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Dr. J gives ‘Last Lecture,’ tells students to find their passions as part of OSU-adapted series

Hilary Frew / Lantern photographer

As she paced behind the yellow tablecloth, sipping a Vitamin Water, her jewelry jingled and Javaune Adams-Gaston started the speech as if it were her last.
“The Last Lecture Series”, presented by Mortar Board Senior Class Honor Society, was started at Ohio State to allow faculty members like Adams-Gaston, the vice president of Student Life, to share their knowledge and present what they would say if it were the last lecture they ever gave.
The Mortar Board Senior Class Honor Society is a national honor society aimed at recognizing college seniors for their achievements and providing more opportunities for continued leadership, according to its website.
The idea for “The Last Lecture Series” originally came from Carnegie Mellon University professor Randy Pausch after he was diagnosed with pancreatic cancer. In September 2007, Pausch gave his own last lecture about achieving childhood dreams. The lecture became a best-selling book, and college campuses across the country copied the idea. Pausch died less than a year after giving his last lecture, according to the book’s official website.
Mortar Board members said they hope this series doesn’t make people think of death but rather the opportunities of life. Adams-Gaston, an honorary Mortar Board member, kicked off the series on Wednesday with a speech about knowing and following passions. She said passion is “the thing that gets you up every day.”
Adams-Gaston said she knew at 13 years old that her passion was to become a psychologist and help people. She briefly covered her career from her time at Iowa State University up to coming to OSU in 2009. Her speech mainly centered on encouraging attendees to find their passions through action and getting out of their comfort zones.
“We cannot live our lives in a passive way,” she said.
Adams-Gaston told The Lantern she had seen a “Last Lecture Series” presentation before and thinks the idea is a great opportunity for the speaker and attendees.
“It really allows you to reflect and think about ‘What is it that I have to offer?'” she said.
Ben Hemmelgarn, president of Mortar Board and a third-year in molecular genetics, said he wanted to bring the series to campus as a way for professors and students to connect over something non-academic.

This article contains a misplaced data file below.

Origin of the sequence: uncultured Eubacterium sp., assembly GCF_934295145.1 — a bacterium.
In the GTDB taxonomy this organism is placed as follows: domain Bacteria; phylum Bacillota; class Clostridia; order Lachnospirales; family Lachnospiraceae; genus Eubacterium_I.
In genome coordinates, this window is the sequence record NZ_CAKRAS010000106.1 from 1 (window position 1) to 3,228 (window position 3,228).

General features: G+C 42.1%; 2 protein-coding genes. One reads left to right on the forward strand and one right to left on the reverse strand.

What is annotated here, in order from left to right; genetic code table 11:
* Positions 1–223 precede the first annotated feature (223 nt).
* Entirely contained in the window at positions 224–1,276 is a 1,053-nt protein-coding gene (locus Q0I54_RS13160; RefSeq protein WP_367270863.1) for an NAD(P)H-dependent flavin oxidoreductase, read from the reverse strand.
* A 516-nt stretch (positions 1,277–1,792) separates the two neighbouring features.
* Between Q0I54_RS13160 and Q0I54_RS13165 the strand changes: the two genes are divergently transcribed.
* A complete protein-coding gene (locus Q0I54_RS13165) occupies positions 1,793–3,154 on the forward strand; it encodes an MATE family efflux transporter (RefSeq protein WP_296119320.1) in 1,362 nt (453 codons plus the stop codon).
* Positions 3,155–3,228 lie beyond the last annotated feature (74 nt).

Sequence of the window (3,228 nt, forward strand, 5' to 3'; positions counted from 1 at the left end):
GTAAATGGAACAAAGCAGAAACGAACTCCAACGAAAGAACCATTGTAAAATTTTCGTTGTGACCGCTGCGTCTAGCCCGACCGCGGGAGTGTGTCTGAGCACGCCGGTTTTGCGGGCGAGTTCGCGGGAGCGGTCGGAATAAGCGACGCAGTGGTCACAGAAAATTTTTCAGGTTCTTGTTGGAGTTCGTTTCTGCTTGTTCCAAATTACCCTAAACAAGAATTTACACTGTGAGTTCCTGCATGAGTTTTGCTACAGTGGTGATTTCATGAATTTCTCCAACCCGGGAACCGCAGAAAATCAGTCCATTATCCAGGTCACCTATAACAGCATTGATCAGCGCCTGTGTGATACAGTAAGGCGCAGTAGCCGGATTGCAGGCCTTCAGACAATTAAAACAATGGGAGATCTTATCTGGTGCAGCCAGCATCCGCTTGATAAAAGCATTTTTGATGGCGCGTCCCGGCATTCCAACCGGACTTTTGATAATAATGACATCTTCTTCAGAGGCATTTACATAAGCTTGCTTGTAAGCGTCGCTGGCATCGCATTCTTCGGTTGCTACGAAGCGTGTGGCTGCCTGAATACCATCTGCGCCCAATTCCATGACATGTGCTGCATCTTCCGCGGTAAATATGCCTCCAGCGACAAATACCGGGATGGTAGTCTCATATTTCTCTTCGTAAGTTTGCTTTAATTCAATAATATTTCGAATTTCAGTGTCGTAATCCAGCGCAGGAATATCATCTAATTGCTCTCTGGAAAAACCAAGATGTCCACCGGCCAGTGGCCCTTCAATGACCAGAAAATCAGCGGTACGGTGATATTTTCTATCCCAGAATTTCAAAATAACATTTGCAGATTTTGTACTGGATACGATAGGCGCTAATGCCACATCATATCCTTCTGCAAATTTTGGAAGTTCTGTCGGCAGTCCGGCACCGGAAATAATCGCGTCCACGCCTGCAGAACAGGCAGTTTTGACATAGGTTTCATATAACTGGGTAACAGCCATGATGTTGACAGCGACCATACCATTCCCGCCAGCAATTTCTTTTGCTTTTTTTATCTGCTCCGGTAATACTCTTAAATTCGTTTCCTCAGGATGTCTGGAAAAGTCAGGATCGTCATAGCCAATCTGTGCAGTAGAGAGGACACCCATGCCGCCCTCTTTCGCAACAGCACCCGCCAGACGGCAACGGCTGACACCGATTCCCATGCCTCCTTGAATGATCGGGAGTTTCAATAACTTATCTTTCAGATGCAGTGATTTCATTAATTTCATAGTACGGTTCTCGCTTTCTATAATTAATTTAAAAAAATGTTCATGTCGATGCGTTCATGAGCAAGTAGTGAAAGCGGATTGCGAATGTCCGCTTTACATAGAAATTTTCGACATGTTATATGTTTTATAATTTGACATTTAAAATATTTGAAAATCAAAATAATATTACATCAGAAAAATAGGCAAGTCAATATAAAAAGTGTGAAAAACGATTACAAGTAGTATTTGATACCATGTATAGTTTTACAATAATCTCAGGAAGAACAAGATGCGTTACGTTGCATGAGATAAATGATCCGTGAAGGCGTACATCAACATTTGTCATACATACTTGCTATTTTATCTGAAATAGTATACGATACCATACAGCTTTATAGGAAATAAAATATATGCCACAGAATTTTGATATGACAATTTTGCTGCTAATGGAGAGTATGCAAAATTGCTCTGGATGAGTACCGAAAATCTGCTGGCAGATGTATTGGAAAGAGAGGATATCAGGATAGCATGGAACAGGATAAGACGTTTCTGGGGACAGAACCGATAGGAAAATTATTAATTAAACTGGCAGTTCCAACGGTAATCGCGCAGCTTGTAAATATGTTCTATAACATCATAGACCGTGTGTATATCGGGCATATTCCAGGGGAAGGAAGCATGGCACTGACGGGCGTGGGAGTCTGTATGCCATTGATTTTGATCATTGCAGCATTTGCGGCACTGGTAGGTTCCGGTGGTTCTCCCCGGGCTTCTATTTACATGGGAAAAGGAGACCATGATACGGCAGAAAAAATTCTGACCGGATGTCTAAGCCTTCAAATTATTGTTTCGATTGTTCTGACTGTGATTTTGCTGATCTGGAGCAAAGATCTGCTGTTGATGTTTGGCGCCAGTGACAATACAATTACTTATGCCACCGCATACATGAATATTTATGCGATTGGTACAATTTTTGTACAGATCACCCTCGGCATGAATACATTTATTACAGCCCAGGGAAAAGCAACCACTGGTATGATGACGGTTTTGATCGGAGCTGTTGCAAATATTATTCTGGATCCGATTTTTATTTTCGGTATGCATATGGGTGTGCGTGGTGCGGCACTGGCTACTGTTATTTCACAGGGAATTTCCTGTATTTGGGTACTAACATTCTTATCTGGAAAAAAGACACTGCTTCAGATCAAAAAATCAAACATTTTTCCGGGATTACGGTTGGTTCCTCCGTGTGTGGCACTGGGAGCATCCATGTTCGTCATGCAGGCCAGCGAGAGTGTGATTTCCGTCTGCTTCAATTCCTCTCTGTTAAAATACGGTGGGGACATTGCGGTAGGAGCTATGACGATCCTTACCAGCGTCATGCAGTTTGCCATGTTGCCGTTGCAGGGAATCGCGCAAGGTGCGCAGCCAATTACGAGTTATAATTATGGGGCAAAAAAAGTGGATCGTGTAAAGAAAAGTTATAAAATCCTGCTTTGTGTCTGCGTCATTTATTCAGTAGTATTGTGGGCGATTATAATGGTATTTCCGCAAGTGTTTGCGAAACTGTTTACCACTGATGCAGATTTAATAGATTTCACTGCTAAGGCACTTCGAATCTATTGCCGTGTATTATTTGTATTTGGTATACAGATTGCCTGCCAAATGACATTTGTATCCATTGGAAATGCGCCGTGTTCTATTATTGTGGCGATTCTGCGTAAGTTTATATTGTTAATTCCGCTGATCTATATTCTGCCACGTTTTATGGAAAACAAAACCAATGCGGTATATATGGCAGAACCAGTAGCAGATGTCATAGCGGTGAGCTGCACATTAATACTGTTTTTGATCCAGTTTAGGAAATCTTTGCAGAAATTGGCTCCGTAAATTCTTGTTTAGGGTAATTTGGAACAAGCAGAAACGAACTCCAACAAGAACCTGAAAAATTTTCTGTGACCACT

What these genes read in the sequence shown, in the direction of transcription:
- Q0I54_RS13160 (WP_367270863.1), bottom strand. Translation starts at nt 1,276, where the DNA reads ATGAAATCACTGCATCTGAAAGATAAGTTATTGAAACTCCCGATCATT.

“We’re surrounded by faculty that teach us so much in their area of expertise, but we don’t really get a good glimpse at the life wisdom that they have,” he said.
Darby O’Donnell, Mortar Board’s major events coordinator and a fourth-year in Arabic and international studies, said the lectures focus on what’s important in life.
“I think it’s more about sharing unconventional wisdom than mathematical formulas or Arabic grammar,” she said. “At the end of the day, that’s not what life is truly about.”
The group came together to discuss possible speakers, and O’Donnell said they aimed high and didn’t have to go past their “Team A.”
She said they were excited for Adams-Gaston to be the first speaker because every student has received an email from her, whether it’s about the Mirror Lake jump or traffic safety..
Adams-Gaston referenced the non-sponsored campus tradition as well as other activities done under the motto “you only live once” during her lecture.
“Living life to the fullest is not the same as living foolishly,” she said.
Adams-Gaston said she hoped the audience gained something from her speech.
“I hope that they begin to live outside of fear and that they are comfortable owning for themselves who they can be and what they can contribute to the world,” she said.
Some students felt the series was beneficial.
“I actually didn’t know a lot about “The Last Lecture Series” before this, but I have to agree after hearing her I think it’s just really great to be able to interact with her,” said Ashley Yassall, a fourth-year in actuarial science and Mortar Board member.
Kelsey Chatman, a fourth-year in human nutrition, said she is a “big fan” of Adams-Gaston and could relate to the topic.
“I felt like it was definitely for me. I mean, I think every college student can relate,” she said.
O’Donnell said she hopes students carry the idea of the series with them.
“Hopefully they’ll leave this lecture and think a little more about what their true values are,” she said. “We hope it doesn’t end at the door.” “The Last Lecture Series” continues with chemistry professor Matthew Stoltzfus on Feb. 26, Linn Dwayne Van Woerkom, associate provost and director of the University Honors and Scholars Center and physics professor on March 26 and Michael Caligiuri, CEO at the James Cancer Hospital and Solove Research Institute, director of the Comprehensive Cancer Center and cancer research professor on April 15.
All lectures are scheduled to begin at 7 p.m. in Hitchcock Hall 031.

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